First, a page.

• 4 Although one of the purposes of the Act is to provide funding to the States, the central purpose of the legislation is to remove children from long-term foster care, either by uniting them with their parents or by placing them with adoptive parents or in some other permanent arrangement. ( State of Vermont Department of Social Rehabilitation Services v. United States Department of Health Human Services, 798 F.2d at 63.) In introducing the Senate version of the bill in 1979, Senator Cranston made clear the raison d' etre for dispositional hearings within 18 months after a child's original foster placement:
"[T]he provision for a dispositional hearing after a set period of time is, I believe, of critical importance. One of the prime weaknesses of our existing foster care system is that, once a child enters the system and remains in it for even a few months, the child is likely to become `lost' in the system. Yearly judicial reviews of the child's placement too often become perfunctory exercises with little or no focus upon the difficult question of what the child's future placement should be. Foster care, with few exceptions, should be a temporary placement; unfortunately, under our existing system, temporary foster care becomes a permanent solution for far too many children. This provision requiring a dispositional hearing after a child has been in foster care for a specific period of time should assist states in making the difficult, but critical, decisions regarding a foster child's long-term placement." 125 Cong. Rec. S22684 (daily ed. Aug. 3, 1979).
See also H.R. Rep. No. 136, 96th Cong., 1st Sess. 50 (1979) (remarks of Rep. Ullman).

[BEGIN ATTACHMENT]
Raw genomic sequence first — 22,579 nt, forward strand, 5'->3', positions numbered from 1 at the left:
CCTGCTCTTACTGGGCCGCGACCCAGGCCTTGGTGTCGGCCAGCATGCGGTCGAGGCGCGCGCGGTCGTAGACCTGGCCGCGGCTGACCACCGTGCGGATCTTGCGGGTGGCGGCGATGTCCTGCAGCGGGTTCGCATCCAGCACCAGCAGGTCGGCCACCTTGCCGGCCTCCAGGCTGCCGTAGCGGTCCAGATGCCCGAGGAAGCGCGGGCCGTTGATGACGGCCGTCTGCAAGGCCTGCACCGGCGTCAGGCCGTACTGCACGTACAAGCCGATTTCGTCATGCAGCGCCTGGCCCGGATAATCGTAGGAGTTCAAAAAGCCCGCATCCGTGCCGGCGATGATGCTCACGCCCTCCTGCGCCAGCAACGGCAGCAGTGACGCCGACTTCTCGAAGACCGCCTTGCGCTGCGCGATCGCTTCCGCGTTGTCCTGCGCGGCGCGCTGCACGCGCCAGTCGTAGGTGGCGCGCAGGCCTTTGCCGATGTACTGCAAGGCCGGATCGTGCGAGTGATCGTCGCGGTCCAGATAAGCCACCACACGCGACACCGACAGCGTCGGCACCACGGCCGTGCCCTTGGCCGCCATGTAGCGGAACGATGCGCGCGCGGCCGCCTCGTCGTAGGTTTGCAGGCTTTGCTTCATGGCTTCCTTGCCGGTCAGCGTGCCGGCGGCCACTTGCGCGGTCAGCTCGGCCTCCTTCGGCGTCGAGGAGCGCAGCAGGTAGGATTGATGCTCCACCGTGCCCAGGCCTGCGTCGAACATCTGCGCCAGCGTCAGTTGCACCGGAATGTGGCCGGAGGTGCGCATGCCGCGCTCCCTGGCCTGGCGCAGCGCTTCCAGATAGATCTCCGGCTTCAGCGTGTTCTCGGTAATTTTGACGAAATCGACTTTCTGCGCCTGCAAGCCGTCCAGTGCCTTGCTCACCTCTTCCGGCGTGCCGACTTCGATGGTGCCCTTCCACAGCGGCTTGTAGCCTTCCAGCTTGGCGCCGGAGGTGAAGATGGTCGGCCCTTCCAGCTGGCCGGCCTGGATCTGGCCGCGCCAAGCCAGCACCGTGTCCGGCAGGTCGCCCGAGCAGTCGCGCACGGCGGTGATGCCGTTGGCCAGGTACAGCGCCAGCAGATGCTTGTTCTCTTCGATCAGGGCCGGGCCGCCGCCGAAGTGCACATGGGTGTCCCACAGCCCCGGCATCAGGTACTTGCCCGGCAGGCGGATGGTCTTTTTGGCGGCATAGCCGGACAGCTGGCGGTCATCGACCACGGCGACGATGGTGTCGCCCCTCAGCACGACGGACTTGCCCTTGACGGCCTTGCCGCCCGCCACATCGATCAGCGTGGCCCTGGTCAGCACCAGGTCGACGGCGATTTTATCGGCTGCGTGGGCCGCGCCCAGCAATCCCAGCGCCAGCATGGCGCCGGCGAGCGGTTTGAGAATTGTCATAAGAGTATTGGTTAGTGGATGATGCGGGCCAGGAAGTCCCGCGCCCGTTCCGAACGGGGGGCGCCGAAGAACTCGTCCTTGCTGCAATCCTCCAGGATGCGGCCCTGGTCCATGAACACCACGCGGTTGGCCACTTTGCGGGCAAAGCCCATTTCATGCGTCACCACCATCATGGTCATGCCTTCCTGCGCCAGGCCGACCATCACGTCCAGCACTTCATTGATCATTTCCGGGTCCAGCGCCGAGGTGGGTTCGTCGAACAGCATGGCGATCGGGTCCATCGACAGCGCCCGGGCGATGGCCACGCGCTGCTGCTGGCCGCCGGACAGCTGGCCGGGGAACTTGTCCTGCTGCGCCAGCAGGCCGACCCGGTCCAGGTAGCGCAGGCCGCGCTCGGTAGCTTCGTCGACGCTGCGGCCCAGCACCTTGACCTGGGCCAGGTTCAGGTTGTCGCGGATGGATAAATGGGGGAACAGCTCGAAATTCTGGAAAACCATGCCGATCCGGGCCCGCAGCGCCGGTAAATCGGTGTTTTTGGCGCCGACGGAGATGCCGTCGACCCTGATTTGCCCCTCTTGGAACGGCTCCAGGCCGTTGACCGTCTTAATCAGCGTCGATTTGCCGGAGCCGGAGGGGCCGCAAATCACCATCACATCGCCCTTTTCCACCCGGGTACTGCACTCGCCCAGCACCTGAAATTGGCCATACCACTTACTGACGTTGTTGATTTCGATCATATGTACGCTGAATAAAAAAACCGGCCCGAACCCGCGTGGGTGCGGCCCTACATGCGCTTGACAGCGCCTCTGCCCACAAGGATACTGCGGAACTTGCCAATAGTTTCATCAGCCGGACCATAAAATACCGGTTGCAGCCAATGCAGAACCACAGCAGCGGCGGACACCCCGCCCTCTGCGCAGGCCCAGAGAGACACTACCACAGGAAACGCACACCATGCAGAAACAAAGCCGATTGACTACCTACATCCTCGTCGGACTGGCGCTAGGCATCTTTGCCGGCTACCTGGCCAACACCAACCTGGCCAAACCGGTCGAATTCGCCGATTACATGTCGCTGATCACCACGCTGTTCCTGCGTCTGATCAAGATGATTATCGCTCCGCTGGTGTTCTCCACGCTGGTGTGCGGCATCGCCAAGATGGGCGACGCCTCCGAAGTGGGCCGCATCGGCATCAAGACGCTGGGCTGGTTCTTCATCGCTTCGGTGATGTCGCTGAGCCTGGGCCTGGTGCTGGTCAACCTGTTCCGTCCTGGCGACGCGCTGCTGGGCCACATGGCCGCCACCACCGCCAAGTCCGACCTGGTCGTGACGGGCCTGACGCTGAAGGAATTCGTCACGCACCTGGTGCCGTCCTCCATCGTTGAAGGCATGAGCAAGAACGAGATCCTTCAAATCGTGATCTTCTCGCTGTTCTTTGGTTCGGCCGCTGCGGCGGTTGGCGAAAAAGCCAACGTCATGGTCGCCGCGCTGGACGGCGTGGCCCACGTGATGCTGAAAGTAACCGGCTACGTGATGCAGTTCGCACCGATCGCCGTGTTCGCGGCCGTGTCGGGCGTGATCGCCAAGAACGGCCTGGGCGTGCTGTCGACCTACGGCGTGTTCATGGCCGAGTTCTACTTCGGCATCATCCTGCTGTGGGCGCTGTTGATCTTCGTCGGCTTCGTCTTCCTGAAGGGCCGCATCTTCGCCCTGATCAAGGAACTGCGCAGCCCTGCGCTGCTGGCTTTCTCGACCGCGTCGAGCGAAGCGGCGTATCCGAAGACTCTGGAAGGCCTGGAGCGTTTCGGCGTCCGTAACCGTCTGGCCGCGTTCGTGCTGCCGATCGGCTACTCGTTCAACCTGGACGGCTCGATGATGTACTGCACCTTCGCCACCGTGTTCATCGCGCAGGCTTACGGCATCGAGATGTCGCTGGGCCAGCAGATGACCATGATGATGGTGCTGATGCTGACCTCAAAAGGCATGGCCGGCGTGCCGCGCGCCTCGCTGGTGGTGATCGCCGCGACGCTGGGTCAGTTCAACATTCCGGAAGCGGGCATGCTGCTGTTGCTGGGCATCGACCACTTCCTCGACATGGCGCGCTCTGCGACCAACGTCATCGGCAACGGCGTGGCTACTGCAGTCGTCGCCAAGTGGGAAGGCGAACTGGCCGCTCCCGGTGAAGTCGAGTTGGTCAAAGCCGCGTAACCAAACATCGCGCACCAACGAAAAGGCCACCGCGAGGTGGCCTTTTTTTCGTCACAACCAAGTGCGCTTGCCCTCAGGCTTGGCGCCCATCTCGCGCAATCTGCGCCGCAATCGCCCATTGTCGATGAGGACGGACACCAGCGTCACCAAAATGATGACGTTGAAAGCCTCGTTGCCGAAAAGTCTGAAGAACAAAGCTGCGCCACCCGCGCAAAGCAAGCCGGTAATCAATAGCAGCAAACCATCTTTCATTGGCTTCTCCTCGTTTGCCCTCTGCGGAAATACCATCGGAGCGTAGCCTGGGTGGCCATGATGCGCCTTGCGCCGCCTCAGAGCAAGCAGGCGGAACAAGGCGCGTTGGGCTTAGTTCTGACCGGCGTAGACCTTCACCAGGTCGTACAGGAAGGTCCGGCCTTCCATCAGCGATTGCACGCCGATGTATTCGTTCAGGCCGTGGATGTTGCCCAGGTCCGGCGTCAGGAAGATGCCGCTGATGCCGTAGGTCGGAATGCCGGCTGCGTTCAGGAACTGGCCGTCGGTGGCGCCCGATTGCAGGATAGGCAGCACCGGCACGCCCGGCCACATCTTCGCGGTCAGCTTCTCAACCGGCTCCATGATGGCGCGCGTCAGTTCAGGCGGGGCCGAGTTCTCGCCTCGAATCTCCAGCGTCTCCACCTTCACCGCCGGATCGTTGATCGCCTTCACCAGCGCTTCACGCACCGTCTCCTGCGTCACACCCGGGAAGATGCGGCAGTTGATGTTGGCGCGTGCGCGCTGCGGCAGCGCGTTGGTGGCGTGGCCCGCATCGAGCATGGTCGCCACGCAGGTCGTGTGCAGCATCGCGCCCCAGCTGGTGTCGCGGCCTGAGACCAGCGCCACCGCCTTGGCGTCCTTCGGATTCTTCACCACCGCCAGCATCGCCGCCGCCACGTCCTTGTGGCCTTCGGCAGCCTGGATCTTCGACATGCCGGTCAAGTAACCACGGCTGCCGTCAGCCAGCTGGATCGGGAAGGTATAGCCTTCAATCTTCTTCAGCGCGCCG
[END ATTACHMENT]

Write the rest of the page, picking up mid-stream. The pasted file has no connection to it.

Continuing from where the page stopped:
When one considers the central purpose of the Act, it is plain that the 18-month requirement for a dispositional hearing contemplates a dispositional ruling within a reasonable time thereafter. Also, when one considers the central purpose of the Act it is clear that it is critical for reviewing courts in Illinois to make certain that the time requirements for a dispositional hearing and ruling be complied with in individual cases.
In Illinois, the sad consequences of not giving each child placed in foster care his or her entitlement to a dispositional hearing within 18 months of the child's original placement, and a dispositional ruling within a reasonable time thereafter, are aptly demonstrated in Grippando, Children Cast Adrift: The Failure of the Juvenile Justice System, CBA Record, November 1990, at 23:
"It was not until May 1990 that the court began to make permanency determinations. Two judges, each on a half-time basis, were given the responsibility of reviewing the 12,000 cases on the guardianship calendar. Where the parties are unable to agree on a permanency plan, the case is sent to one of the six (already inundated) geographic calendars. No more than 200 have received permanency determinations.
On August 1, 1990, 652 of the 12,000 cases were pending before two judges. During that month, they continued 355 of these cases. Clearly, it is not possible for these judges to handle this task.